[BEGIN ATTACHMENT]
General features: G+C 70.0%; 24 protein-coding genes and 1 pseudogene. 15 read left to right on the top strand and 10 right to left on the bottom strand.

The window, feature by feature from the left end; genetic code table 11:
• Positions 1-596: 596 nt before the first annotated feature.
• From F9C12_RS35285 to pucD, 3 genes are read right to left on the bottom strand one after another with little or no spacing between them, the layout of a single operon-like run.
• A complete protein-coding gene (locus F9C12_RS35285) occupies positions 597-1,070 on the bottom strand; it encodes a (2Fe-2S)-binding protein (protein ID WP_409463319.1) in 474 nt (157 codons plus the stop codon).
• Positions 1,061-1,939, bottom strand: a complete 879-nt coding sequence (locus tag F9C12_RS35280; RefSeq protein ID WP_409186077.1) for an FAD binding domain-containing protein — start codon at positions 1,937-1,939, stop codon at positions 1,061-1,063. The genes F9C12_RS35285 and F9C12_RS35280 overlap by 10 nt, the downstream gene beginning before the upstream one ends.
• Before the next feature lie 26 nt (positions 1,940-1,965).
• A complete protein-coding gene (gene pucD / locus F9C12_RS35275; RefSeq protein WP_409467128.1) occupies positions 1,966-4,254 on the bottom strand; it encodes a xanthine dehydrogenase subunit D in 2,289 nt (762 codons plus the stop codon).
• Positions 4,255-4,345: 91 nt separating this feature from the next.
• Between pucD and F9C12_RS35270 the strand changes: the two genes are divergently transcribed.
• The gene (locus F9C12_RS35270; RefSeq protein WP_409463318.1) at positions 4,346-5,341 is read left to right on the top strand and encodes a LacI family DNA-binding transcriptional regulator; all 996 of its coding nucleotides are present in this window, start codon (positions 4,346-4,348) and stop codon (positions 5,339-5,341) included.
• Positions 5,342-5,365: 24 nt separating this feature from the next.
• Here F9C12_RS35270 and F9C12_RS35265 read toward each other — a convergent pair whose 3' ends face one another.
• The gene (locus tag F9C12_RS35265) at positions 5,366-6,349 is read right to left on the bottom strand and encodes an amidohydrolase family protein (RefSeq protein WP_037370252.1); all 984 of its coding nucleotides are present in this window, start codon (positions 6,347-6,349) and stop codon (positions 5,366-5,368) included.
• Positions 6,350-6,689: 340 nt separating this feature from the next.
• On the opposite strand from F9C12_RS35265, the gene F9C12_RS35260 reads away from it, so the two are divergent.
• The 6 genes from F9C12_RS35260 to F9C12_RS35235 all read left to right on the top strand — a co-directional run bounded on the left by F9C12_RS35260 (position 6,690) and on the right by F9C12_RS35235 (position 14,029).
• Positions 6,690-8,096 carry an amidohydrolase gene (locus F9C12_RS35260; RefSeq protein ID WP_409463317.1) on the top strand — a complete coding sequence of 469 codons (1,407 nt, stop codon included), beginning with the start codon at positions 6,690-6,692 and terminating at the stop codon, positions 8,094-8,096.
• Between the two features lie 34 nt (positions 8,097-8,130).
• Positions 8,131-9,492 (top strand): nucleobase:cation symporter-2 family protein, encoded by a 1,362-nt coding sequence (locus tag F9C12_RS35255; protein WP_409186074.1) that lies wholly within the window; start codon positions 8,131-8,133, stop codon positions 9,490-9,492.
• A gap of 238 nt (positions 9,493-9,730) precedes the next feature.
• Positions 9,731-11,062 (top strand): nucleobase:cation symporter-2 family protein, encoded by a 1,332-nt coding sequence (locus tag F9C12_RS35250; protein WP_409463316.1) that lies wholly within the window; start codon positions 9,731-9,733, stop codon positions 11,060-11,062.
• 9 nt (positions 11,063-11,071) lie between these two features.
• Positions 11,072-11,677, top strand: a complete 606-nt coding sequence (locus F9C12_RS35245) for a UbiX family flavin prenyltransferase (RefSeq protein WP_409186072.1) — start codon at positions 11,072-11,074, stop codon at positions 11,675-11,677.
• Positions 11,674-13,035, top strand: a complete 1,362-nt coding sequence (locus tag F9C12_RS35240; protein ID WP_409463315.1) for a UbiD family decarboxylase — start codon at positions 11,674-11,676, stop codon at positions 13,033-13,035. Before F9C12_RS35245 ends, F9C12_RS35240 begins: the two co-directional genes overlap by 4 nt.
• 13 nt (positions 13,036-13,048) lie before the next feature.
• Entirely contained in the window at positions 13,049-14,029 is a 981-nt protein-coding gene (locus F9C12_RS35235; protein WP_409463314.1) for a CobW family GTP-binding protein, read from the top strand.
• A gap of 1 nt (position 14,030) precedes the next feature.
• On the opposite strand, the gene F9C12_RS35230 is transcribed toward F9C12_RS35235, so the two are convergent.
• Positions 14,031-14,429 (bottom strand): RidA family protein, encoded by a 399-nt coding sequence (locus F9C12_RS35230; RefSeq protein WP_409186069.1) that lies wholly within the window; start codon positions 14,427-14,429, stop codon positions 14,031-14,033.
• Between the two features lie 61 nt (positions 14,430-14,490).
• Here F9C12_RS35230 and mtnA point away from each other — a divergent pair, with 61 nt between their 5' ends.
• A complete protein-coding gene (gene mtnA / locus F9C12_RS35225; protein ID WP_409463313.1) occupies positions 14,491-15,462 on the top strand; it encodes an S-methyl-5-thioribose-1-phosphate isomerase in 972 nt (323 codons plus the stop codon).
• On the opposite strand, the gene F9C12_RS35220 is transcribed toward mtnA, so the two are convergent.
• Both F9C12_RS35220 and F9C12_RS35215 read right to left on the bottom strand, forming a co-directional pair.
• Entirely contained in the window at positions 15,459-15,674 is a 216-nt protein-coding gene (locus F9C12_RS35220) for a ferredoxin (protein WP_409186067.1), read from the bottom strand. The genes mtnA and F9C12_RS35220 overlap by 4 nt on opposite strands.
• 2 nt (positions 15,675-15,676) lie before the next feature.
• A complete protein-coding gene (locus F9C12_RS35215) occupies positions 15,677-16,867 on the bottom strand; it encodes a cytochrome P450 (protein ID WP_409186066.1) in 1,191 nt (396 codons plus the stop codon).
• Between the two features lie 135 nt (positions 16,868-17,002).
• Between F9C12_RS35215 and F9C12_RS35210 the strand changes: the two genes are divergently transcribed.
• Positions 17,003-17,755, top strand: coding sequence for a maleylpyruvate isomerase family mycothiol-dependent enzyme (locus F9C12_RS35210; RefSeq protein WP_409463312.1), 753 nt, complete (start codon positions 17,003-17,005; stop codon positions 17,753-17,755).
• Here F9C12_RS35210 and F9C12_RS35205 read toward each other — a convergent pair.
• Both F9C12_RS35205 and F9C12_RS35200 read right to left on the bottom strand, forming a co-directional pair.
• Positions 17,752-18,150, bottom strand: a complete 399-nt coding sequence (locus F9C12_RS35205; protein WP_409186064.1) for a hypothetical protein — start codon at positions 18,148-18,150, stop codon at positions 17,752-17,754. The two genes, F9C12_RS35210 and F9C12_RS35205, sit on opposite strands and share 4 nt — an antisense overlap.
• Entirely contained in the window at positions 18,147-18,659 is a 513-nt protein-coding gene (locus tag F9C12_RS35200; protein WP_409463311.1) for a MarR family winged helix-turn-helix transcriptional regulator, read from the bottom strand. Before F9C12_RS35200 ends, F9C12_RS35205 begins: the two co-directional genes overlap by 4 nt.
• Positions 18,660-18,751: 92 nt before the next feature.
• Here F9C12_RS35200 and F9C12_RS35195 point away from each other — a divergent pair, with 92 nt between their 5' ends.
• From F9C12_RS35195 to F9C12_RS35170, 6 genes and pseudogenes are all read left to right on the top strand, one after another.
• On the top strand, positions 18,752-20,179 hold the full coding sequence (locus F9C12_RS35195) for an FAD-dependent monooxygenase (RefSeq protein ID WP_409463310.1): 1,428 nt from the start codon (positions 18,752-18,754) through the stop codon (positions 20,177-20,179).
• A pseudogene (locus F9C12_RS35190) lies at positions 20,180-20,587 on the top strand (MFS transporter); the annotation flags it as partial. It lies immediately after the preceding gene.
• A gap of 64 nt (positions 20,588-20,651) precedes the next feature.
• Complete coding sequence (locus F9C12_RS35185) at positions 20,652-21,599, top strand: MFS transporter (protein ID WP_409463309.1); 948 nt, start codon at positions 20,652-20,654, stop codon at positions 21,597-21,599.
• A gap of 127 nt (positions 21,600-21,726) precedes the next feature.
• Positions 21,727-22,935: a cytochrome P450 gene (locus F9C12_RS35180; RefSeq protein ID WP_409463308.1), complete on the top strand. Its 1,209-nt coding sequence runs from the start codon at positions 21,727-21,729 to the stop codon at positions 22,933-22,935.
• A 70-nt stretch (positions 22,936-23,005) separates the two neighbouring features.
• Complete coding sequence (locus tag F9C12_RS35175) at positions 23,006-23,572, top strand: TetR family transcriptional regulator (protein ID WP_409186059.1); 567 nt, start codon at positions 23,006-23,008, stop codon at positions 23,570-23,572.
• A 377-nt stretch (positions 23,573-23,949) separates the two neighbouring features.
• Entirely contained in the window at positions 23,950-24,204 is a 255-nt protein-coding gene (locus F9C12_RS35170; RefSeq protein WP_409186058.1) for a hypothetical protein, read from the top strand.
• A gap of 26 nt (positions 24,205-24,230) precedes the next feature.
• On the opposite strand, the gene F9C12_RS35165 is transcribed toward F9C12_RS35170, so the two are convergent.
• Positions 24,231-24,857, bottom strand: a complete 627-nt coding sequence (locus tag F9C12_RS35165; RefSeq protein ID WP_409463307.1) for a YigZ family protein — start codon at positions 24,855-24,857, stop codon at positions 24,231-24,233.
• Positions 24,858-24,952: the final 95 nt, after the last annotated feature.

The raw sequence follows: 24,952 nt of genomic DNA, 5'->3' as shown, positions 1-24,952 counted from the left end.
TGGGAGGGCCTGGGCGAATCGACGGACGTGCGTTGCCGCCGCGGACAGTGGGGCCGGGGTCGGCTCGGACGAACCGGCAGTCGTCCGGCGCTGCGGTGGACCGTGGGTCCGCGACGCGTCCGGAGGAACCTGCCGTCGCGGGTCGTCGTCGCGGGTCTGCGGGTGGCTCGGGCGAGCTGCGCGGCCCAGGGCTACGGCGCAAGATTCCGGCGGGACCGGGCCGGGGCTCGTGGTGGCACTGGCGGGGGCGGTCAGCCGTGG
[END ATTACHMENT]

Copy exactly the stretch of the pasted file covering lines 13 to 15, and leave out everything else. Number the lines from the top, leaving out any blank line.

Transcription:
• Here F9C12_RS35270 and F9C12_RS35265 read toward each other — a convergent pair whose 3' ends face one another.
• The gene (locus tag F9C12_RS35265) at positions 5,366-6,349 is read right to left on the bottom strand and encodes an amidohydrolase family protein (RefSeq protein WP_037370252.1); all 984 of its coding nucleotides are present in this window, start codon (positions 6,347-6,349) and stop codon (positions 5,366-5,368) included.
• Positions 6,350-6,689: 340 nt separating this feature from the next.